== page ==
yo11 are not tlel~errtle~lt slloulti now ch,rrlge these customs ill his fontlrless fol- 11x11 gootis, even if Harr gootis were to IICCOIIII~for 110 Inore tlia~i tho-tenths of the \\hole, all of the Xiongnu ~voulti give their allegiance to Harr. LYlien yor~ get lI;~rr firbrics. we,lr them 21s you gallop tlirougll the grass and thistle ;11lti let tlie robes and ti-ousers he ripped to pieces to show that they are not as sturdy ,is ~\-ool anti f~11.s. LVhen you get Han footistuffs, throw tllern a\v,ly to slio~\- that they are not as ;il~pealillg as tililk." i\t this tilrle Shuo instructeti the attelldants of the cliiirzyu to keep recortis irr tietail so that his popu- lation, tiolnestic allil~lals, and gootis cor~lti be c,ilcul;itetl anti taxctl.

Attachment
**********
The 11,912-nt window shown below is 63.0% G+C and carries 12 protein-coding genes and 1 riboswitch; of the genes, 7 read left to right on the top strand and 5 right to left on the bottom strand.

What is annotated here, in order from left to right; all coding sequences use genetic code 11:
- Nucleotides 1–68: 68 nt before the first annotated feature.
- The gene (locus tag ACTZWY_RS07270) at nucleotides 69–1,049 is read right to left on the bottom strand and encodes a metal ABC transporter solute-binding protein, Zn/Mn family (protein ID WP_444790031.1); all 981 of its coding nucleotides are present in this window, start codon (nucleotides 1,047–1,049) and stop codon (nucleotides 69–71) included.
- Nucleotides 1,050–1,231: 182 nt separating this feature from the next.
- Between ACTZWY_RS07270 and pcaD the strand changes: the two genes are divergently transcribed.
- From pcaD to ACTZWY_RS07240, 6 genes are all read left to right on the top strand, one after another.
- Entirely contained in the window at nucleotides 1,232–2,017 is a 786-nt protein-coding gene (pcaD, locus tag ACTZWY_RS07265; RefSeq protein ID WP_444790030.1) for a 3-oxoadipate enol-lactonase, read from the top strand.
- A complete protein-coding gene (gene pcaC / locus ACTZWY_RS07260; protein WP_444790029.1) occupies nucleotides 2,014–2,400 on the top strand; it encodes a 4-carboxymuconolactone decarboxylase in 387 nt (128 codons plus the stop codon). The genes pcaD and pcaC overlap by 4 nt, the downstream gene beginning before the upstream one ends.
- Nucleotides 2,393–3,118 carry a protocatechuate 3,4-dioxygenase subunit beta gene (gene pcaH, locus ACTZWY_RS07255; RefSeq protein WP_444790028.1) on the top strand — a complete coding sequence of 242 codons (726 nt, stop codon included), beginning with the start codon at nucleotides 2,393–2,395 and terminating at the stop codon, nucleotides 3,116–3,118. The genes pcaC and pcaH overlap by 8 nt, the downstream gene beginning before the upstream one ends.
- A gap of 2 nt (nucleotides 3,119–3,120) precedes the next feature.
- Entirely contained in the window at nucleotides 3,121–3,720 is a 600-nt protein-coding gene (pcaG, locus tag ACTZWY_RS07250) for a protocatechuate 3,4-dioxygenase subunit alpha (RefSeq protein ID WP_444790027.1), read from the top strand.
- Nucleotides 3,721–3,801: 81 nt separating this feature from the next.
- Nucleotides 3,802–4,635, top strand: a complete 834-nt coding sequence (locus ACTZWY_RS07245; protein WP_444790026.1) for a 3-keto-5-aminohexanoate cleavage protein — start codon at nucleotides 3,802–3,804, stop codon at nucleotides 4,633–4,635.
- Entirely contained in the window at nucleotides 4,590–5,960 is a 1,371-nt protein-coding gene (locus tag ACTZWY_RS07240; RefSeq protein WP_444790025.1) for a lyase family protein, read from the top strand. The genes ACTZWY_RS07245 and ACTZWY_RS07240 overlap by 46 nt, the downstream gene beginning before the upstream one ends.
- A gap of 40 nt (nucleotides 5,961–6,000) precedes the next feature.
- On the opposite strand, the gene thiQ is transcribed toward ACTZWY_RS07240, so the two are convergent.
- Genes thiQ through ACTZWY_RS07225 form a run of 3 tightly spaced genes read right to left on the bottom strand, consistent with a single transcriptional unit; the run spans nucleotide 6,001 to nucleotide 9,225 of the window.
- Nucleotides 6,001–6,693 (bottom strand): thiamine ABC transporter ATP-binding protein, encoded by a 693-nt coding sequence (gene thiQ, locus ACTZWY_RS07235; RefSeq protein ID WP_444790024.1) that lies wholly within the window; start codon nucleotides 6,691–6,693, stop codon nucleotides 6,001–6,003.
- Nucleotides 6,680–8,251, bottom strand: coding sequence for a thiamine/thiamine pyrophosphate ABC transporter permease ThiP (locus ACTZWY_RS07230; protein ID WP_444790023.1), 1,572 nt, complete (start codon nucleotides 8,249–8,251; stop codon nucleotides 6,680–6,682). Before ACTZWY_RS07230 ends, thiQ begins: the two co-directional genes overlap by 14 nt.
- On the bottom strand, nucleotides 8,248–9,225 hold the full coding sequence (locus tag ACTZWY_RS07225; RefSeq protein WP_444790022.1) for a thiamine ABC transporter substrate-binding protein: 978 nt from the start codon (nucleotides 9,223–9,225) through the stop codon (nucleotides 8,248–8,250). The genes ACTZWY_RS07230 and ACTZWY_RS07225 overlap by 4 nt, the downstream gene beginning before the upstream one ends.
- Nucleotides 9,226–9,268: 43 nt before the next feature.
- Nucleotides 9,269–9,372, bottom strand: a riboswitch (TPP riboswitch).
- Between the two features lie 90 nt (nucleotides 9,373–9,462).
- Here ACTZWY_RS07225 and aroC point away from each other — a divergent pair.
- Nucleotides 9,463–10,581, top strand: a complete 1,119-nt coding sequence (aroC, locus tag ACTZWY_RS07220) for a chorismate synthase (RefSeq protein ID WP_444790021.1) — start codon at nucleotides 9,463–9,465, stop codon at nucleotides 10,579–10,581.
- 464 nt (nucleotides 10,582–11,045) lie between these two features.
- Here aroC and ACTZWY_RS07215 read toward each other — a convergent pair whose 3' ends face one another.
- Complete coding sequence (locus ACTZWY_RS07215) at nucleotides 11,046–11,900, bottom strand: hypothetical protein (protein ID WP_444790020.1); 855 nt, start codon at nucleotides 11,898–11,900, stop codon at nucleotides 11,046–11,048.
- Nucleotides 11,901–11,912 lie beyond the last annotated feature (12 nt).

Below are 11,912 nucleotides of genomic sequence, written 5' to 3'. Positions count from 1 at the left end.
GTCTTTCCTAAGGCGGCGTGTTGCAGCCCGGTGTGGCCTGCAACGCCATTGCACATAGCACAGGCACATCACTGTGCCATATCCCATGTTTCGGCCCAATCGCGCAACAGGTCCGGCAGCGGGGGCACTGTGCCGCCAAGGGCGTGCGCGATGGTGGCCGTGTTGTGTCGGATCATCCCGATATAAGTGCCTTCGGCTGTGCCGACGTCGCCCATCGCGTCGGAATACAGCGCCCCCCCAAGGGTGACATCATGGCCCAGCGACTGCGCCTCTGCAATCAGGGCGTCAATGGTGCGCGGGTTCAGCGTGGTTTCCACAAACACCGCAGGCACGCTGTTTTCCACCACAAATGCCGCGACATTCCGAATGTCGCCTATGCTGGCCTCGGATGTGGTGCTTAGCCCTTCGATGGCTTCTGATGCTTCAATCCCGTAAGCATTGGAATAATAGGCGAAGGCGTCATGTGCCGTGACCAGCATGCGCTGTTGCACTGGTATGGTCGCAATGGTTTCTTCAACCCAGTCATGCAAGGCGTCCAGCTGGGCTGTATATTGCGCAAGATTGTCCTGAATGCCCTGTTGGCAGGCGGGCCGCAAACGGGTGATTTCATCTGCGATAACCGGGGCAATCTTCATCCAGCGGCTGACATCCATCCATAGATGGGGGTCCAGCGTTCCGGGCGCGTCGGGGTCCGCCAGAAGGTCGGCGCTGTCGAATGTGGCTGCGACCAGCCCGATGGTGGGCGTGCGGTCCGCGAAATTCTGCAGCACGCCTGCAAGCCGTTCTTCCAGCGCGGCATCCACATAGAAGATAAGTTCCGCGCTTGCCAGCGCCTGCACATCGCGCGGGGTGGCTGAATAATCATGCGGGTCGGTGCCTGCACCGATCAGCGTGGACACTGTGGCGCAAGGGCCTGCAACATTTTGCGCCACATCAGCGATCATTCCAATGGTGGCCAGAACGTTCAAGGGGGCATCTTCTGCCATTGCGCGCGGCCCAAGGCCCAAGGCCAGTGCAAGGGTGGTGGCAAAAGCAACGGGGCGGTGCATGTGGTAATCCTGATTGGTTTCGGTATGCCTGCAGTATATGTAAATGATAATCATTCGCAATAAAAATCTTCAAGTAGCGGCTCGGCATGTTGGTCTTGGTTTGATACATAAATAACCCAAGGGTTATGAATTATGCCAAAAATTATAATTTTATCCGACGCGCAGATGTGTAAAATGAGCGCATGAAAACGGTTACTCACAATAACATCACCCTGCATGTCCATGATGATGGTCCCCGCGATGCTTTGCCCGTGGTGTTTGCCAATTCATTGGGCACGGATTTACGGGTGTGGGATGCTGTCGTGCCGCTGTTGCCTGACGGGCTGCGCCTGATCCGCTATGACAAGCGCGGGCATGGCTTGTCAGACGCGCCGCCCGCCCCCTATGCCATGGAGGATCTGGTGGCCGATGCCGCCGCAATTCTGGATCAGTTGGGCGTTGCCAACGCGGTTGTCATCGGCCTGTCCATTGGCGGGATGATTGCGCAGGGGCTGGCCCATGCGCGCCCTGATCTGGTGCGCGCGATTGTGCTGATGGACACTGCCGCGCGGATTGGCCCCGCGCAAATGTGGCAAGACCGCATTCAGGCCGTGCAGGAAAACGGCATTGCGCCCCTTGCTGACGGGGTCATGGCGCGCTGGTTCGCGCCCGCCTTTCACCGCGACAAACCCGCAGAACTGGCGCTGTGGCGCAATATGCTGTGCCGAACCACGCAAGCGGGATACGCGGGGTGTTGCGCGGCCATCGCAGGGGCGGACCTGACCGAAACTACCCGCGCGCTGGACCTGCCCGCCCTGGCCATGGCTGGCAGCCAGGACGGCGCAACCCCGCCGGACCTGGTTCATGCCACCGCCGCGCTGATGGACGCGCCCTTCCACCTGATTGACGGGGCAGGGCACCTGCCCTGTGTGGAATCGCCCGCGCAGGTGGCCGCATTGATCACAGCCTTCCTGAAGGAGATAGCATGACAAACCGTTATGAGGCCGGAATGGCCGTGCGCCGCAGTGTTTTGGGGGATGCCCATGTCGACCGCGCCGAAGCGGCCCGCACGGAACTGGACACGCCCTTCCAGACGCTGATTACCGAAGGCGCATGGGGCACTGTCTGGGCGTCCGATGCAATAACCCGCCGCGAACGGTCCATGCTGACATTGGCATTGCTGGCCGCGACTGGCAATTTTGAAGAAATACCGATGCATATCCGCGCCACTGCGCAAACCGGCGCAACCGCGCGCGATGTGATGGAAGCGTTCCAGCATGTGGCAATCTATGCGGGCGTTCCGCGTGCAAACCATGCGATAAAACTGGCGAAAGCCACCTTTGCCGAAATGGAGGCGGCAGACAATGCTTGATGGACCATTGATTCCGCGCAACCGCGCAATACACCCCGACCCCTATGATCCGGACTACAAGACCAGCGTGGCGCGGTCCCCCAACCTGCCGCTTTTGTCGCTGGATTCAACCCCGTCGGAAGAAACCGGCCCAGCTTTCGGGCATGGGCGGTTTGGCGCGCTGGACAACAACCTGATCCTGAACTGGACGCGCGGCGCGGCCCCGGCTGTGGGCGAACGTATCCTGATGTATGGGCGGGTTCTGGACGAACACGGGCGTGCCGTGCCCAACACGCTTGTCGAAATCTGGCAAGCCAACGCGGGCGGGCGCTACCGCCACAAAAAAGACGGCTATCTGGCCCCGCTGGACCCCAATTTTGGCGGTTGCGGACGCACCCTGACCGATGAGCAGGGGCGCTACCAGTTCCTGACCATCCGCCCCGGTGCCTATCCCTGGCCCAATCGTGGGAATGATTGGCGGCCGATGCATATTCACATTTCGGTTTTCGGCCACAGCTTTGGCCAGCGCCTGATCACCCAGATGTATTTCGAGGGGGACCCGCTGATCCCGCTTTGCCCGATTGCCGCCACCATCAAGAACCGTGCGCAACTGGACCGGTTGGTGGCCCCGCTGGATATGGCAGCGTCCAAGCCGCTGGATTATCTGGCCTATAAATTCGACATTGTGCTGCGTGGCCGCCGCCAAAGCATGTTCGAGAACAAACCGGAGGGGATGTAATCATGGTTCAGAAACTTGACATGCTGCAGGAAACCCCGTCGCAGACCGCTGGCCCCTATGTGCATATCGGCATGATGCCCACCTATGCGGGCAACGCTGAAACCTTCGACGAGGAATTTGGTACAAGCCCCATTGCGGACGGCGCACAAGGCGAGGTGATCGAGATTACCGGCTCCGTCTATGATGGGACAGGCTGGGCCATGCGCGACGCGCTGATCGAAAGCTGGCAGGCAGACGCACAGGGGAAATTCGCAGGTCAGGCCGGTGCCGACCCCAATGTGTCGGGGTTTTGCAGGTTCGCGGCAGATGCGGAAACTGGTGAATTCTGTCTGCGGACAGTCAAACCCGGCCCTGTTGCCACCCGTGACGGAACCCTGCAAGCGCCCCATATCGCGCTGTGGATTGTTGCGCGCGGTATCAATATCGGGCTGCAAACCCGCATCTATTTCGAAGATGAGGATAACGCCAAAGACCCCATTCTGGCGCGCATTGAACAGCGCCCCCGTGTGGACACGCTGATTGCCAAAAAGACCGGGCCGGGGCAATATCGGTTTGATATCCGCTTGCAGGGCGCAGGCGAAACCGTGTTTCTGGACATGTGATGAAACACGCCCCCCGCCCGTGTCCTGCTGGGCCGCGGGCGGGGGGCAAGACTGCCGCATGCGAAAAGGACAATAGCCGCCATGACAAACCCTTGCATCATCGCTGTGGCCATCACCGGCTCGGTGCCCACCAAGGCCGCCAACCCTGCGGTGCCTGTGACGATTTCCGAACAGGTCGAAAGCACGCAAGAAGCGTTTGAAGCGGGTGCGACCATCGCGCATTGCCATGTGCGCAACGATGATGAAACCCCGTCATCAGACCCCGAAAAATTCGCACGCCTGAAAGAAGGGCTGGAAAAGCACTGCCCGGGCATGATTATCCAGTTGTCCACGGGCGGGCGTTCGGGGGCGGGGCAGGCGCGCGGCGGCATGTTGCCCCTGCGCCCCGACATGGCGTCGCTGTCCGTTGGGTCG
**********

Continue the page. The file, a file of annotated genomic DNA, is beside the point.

This passage quite clearly expresses the Harl recognition that com- mercial irlclusioll is a necessary conditioll of cultural unity. What rnakes the scene extraordinary is that Zhonghang Shuo argues for erecting barriers to such circulation. Shuo recognizes and exposes the implied Han objective of dornesticating the no~rlads by addict- ing them to the clothir~g arld food of an agricultural order. The Xiongnu .ivill become neither a marketplace nor a prefecture of the Han. As if prornpted by these economic aggressions, Zhongliallg Shuo implements a new census and tax system, an innovation that both complicates tlie reputedly simple Xiongnu adrllirlistratiorl (see below) and makes it resemble the Ilan. If only ill self-defense, the nornads must emulate the very power they are resisting. Even in the demonstratioll Sliuo proposes for the chnnyu-the slireddillg of Han cloth and the discarding of Hall foodst~~ffs-the critique of Han culturejoills quite searnlessly with the liallorved terms of a con- ventional Chinese critique of luxus. It is not merely coincidence, I think, that irnperial texts ancient and modern, Western and Eastern, find in savagery, where it is noble, ready-made rebukes to the lz~xzlsthat is both the glory and the undoing of imperial society.